Neelakurinji (Strobilanthes kunthiana) flowers every twelve years. In 2018 we set off for Munnar in the middle of a terrible monsoon to see its flowering. The slopes where they grow were battered by rain, and although we did see a few flowering bushes, we never got the magnificent views of purple-covered mountains that the media was showing. I think all that footage came from the previous flowering in 2006. In the evening we retreated to a tea estate and the next day we walked around the nearest village to admire feral plants.
Kerala is an amazing place in the monsoon. Every garden runs uncontrollably wild. Bushes and vines cannot be kept inside closed gates and orderly gardens; they spill into roads and the countryside. The yellow flower above is certainly a garden flower (can someone help me with its name?) but it was growing in a jungle of bushes along the road outside the purple gate.
Any gate which was shut could no longer be opened because of the growth around and over it. A good thing that some of the gates were merely ornamental, standing free of fences. You could just go around it if you wanted. We kept to the meandering and narrow. It was a Sunday, and most people were at the bazaar or church. Very few were at home to wave at us as we strolled through the village.
On a previous visit to Munnar I’d noticed that the blue morning glory (Ipomoea indica) has become a pest, over-running trees and taking over forests. In this village it had competition, but there were still many of its spectacular flowers to be seen. The pistil projects quite a way from the disk of its petals, as you can gauge from the focus in this photo.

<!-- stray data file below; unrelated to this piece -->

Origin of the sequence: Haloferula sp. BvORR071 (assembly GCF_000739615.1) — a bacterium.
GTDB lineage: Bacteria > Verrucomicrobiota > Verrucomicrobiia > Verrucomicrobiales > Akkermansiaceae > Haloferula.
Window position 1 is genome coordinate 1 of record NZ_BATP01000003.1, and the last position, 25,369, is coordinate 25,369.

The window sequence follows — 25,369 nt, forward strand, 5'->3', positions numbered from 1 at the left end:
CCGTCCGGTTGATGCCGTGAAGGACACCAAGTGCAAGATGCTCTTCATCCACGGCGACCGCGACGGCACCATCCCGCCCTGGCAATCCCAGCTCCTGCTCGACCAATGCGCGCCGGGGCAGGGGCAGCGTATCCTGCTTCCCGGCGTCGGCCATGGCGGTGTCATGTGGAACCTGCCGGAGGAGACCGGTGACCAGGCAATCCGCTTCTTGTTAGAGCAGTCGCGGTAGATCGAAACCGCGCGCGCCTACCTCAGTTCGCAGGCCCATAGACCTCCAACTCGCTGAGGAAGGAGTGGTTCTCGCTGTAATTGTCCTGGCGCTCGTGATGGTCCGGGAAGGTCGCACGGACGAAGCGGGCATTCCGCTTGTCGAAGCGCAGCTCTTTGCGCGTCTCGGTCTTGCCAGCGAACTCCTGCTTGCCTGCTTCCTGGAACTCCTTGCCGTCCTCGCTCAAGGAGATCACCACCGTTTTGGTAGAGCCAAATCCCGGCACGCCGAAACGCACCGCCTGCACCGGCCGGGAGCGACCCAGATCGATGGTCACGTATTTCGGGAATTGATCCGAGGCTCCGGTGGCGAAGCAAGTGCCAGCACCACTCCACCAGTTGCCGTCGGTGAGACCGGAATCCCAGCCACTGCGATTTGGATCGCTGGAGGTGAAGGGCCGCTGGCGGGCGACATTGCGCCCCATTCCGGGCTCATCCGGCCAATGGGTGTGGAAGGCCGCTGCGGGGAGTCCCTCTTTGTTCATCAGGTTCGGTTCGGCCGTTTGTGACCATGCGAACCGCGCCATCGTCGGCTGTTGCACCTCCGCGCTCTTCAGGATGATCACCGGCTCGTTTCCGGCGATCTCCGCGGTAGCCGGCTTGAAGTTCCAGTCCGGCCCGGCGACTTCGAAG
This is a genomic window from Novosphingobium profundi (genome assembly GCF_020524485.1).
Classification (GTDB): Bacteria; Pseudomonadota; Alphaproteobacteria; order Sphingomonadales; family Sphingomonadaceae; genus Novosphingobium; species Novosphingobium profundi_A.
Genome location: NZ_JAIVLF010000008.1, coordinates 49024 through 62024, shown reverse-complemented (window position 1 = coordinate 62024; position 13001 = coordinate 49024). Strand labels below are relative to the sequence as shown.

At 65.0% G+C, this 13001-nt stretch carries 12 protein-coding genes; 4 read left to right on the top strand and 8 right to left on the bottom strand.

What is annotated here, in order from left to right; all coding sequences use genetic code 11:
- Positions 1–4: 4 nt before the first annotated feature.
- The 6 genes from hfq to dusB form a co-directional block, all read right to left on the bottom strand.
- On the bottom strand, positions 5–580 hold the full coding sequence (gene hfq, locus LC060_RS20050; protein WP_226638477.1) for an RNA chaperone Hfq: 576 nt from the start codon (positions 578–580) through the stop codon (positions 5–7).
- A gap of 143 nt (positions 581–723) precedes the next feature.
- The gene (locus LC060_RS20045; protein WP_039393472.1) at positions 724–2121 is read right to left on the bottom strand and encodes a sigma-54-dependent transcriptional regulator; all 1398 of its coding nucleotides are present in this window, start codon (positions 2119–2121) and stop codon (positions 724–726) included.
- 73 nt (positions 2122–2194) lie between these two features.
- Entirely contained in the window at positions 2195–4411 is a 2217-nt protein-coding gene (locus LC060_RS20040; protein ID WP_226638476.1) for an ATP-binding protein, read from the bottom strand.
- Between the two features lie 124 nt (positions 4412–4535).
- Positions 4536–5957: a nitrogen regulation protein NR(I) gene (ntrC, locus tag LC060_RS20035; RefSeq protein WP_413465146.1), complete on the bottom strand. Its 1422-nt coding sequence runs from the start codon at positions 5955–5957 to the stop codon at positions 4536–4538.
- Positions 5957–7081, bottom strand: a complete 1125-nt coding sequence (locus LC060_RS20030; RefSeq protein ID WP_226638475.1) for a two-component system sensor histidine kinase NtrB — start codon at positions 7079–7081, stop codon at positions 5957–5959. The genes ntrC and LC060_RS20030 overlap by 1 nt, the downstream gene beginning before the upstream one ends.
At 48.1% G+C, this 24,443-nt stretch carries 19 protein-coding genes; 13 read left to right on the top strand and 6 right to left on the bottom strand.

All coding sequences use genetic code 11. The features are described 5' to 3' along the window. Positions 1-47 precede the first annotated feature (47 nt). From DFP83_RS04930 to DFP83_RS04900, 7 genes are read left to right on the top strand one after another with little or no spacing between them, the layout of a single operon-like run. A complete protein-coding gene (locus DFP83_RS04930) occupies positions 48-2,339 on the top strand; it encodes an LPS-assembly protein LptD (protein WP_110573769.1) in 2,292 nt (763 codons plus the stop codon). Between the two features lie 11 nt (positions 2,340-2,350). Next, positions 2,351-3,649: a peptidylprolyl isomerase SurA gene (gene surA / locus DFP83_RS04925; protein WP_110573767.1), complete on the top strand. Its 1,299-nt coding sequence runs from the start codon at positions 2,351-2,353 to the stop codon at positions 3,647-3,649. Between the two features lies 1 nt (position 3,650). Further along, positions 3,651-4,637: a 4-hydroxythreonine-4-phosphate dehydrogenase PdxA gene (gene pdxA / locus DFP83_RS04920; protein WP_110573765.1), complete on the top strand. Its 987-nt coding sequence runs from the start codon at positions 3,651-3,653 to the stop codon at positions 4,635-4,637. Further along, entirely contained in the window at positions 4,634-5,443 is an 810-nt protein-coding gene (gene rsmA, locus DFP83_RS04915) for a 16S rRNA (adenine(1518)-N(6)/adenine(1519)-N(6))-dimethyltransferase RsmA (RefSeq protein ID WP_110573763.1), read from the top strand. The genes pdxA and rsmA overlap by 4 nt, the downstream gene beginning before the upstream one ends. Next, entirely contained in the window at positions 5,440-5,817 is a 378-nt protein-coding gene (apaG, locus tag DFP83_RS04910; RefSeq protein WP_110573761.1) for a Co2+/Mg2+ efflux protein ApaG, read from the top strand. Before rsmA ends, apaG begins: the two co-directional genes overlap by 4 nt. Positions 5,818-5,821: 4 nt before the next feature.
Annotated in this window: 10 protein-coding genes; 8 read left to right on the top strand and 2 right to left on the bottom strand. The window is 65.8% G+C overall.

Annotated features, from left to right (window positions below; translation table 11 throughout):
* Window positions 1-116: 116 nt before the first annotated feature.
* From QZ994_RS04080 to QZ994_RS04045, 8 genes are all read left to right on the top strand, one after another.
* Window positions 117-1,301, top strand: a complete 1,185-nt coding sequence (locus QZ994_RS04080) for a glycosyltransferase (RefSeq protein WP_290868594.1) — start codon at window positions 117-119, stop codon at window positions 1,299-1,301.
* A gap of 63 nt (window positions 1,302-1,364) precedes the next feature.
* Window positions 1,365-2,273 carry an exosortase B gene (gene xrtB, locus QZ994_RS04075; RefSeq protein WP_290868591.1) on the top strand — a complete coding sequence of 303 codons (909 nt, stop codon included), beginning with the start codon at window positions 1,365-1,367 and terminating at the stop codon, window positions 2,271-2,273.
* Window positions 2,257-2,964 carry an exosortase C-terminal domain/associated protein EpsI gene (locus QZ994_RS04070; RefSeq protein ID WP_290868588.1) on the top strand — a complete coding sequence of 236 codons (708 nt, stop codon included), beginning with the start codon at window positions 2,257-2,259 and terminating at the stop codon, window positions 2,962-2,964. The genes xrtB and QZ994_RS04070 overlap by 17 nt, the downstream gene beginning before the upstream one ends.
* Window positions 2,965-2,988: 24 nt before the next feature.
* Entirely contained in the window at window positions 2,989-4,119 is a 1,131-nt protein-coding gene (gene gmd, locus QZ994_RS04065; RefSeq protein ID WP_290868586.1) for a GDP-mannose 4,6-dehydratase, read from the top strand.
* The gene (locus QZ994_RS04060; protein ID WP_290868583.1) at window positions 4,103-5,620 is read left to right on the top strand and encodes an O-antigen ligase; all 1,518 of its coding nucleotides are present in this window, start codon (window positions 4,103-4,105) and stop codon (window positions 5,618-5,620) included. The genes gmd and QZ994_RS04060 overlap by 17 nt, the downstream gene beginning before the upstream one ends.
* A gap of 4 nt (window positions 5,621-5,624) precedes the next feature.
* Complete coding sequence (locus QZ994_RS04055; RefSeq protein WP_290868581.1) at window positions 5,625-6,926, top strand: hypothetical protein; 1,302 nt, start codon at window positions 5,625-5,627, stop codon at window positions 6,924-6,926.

Its main competitor seemed to be the scarlet morning glory (Ipomoea hederifolia), another import from South America or the Caribbean. It is hard to be more precise about the original range of most morning glories because they spread very easily as human activity opens up dense forests. The long slender goblets of nectar in both of these trumpet shaped flowers evolved to take advantage of the long beaks of hummingbirds. I wonder what their pollinators are in this far land. Clearly there must be some. How would they spread so far and wide otherwise?
Another of the plants which I cannot name is the one you see above. The dark green elliptical leaves with pink dots and the two-lipped flowers with the very long pistil are familiar. I’ve seen them in garden even as a child, and I think I have a memory of these plants in my mother’s garden. But I’ve completely forgotten what they are called. Can someone help? (Thanks Deb for identifying it as the polka dot plant, Hypoestes phyllostachya)
Another plant which runs wild easily is the Bengal clock vine (Thunbergia grandiflora). The name comes from the fact that the creeper winds clockwise around any support. I was curious why this property would enter into its name. Apparently 92% of vines from around the world twine anti-clockwise, so the sense in which this plant winds does make it very special. You seldom get such a clear explanation of names of plants.